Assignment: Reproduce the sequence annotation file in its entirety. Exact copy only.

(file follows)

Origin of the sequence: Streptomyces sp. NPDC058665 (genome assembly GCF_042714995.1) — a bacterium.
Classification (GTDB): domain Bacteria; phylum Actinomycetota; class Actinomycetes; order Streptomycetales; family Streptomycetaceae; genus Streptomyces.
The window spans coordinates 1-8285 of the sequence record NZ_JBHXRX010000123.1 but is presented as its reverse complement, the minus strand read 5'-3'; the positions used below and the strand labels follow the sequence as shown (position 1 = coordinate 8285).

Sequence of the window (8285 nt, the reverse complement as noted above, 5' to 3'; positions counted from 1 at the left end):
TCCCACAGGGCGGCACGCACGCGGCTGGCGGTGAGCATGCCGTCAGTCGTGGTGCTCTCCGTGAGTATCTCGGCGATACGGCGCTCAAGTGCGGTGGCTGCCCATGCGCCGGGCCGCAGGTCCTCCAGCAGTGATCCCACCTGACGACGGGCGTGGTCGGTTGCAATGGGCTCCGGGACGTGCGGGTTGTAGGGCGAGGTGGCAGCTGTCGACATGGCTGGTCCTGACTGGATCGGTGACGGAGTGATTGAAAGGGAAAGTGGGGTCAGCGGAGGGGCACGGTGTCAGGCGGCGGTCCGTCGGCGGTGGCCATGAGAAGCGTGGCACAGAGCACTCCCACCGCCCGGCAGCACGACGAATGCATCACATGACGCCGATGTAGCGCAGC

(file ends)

Origin of the sequence: Streptomyces sp. NPDC058665 (genome assembly GCF_042714995.1) — a bacterium.
Classification (GTDB): domain Bacteria; phylum Actinomycetota; class Actinomycetes; order Streptomycetales; family Streptomycetaceae; genus Streptomyces.
The window spans coordinates 1-8285 of the sequence record NZ_JBHXRX010000123.1 but is presented as its reverse complement, the minus strand read 5'-3'; the positions used below and the strand labels follow the sequence as shown (position 1 = coordinate 8285).

Sequence of the window (8285 nt, the reverse complement as noted above, 5' to 3'; positions counted from 1 at the left end):
TCCCACAGGGCGGCACGCACGCGGCTGGCGGTGAGCATGCCGTCAGTCGTGGTGCTCTCCGTGAGTATCTCGGCGATACGGCGCTCAAGTGCGGTGGCTGCCCATGCGCCGGGCCGCAGGTCCTCCAGCAGTGATCCCACCTGACGACGGGCGTGGTCGGTTGCAATGGGCTCCGGGACGTGCGGGTTGTAGGGCGAGGTGGCAGCTGTCGACATGGCTGGTCCTGACTGGATCGGTGACGGAGTGATTGAAAGGGAAAGTGGGGTCAGCGGAGGGGCACGGTGTCAGGCGGCGGTCCGTCGGCGGTGGCCATGAGAAGCGTGGCACAGAGCACTCCCACCGCCCGGCAGCACGACGAATGCATCACATGACGCCGATGTAGCGCAGC